With over $1.2 billion in assets, the Houston-based Episcopal Health Foundation (EHF)—although relatively young, having just launched in 2013—plays a major role in providing healthcare for 11 million Texans in a 57-county service area. Its five-year strategic plan, as we’ve reported in the past, takes a three-pronged approach to health funding, emphasizing community-integrated care, non-medical contributors to health (from adverse childhood experiences to poverty and abuse), and the importance of early childhood development.

EHF recently announced a new $17 million investment in Texas community-based clinics and rural care providers. The funding will go towards community-integrated, value-based, comprehensive care in order to promote the health of rural, uninsured, and low-income Texans at every level. In keeping with the spirit of their slogan, “Health, Not Just Healthcare,” EHF’s new grants reflect two ongoing trends in health conversion foundations’ funding: a movement towards value-based care and an increased focus on social determinants of health. 

Value-based models of care focus on patient health outcomes rather than sheer volume of healthcare services, with an eye towards promoting health at every stage. While volume-based care is often concentrated in the “crisis” stage of health—in emergency rooms and urgent care centers, for example—value-based care emphasizes behavioral and mental health, preventative care, and patient education, especially for people with complex medical needs or chronic illnesses.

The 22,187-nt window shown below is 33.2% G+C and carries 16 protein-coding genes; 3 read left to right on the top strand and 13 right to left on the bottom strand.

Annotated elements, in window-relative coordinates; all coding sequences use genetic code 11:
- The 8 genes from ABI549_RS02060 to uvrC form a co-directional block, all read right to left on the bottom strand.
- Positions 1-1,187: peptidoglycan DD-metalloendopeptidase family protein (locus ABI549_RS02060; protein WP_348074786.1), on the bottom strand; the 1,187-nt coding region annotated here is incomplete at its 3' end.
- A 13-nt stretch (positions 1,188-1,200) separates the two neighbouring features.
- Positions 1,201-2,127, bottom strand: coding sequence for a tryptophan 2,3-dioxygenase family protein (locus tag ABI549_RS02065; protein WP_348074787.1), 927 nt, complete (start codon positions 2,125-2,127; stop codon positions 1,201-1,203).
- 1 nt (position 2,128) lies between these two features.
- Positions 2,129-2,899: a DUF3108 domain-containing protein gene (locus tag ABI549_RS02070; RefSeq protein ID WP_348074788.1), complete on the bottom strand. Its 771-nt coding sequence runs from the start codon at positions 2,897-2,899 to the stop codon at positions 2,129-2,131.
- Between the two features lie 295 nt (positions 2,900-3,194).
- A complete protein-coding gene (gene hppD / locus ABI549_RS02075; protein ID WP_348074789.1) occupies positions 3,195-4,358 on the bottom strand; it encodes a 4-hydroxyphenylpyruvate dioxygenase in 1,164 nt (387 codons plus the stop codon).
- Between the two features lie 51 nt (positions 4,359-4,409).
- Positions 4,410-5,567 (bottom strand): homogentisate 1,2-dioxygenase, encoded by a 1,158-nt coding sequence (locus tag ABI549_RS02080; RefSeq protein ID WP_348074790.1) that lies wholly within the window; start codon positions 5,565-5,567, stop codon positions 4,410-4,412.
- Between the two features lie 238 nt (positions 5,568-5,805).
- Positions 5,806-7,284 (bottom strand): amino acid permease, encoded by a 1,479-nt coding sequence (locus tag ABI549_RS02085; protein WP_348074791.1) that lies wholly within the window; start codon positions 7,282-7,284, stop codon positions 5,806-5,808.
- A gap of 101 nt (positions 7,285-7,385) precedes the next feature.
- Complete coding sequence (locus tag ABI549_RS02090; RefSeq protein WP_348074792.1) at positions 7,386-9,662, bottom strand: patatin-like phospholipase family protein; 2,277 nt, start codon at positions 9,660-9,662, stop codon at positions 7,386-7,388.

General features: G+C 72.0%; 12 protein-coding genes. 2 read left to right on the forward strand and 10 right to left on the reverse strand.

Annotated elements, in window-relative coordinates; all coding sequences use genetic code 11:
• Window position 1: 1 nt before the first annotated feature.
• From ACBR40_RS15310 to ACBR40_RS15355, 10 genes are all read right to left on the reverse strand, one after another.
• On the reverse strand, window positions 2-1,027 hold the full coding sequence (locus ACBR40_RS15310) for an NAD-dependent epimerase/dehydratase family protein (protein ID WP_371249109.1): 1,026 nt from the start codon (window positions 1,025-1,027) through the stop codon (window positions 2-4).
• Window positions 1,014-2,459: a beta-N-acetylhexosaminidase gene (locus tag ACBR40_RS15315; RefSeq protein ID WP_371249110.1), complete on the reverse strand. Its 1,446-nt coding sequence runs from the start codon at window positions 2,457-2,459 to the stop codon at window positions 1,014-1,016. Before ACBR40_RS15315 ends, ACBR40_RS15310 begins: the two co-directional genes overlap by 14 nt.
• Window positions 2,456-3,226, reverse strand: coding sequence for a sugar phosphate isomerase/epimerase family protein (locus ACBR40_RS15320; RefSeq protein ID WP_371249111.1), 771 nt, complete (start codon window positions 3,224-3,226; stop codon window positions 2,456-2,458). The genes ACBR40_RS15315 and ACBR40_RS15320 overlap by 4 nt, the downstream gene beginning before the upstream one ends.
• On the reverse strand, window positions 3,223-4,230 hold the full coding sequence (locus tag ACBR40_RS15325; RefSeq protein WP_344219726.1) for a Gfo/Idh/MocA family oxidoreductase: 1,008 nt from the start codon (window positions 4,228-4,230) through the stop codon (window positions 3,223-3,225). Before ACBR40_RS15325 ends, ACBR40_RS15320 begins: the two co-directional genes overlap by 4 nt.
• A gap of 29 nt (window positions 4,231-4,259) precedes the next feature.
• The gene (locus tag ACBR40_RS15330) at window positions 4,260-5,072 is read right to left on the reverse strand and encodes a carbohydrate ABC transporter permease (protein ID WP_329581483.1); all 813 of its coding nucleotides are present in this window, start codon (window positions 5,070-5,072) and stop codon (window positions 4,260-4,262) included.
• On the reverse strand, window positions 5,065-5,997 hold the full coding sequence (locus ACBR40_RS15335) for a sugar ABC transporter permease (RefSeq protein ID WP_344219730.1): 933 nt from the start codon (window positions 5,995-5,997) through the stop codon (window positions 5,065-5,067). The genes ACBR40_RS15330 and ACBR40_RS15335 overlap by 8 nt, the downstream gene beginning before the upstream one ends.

“Comprehensive community-based clinics offer the full array of services, including immunization and women’s reproductive health services, charge patients according to a sliding scale, participate in reimbursement systems, and seek out a variety of sources of funding for sustainability,” explains Brian Sasser, EHF’s Chief of Communications.

To that end, EHF has dedicated $9.1 million to community-based “comprehensive care,” such as dental care, specialty referrals, and behavioral and mental health treatments, for low-income and uninsured populations. Meanwhile, Austin’s Integral Care will receive a $1.5 million grant to develop pilot value-based payment and care models at two Travis County clinics. Another $500,000 will go specifically towards the expansion of mental health care and referrals in rural clinics.

EHF’s new grants also zero in on non-medical determinants of health, especially issues like housing insecurity, poor nutrition, and poverty, all of which are linked to chronic disease. “More medical care alone won’t improve the health of communities, especially in low-income and rural areas,” Sasser asserts. “Non-medical factors like poverty, neighborhood safety, access to healthy foods, access to safe exercise areas, education levels, and many other social conditions have a huge impact on any person’s health.” While accessing medical care is crucial, EHF’s press release explains, non-medical factors are potentially responsible for up to 80 percent of a given patient’s health outcomes. 

With EHF’s funding—primarily through the Texas Community-Centered Health Homes (CCHH) Initiative, which helps clinics go “beyond the doctor’s office” to address social determinants of health for rural and low-income Texans from the ground up—clinics in Katy, Austin, Tyler, Houston, and several other Texas cities will be able to connect patients with resources like transportation, financial assistance, and safe housing. Other grants in this area focus specifically on combating food insecurity, obesity, and teen pregnancy. The funds will also be used to train providers in addressing mental health issues before patients reach a crisis point. 

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